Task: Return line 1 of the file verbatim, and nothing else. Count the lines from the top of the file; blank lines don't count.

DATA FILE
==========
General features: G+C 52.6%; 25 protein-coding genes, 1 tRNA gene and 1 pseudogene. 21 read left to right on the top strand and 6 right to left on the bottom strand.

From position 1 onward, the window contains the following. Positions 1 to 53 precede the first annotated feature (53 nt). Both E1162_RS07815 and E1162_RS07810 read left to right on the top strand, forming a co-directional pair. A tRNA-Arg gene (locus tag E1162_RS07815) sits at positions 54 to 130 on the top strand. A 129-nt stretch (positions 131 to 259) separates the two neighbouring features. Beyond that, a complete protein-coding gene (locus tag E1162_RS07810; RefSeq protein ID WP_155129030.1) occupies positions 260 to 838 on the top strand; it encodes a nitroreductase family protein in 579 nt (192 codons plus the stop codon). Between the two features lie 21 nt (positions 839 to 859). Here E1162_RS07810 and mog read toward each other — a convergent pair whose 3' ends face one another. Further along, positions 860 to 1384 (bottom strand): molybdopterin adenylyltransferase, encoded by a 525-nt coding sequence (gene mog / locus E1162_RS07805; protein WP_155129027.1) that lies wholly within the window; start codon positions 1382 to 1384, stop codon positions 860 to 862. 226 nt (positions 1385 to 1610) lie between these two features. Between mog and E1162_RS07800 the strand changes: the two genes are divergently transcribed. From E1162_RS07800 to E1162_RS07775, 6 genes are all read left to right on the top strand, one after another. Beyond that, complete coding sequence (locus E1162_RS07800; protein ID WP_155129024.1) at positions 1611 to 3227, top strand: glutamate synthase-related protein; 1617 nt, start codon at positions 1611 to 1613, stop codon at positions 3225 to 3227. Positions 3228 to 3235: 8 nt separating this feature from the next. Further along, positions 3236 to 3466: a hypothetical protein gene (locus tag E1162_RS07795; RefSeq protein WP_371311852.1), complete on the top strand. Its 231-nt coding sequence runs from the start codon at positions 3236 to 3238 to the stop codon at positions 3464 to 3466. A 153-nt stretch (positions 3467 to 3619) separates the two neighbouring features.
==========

General features: G+C 52.6%; 25 protein-coding genes, 1 tRNA gene and 1 pseudogene. 21 read left to right on the top strand and 6 right to left on the bottom strand.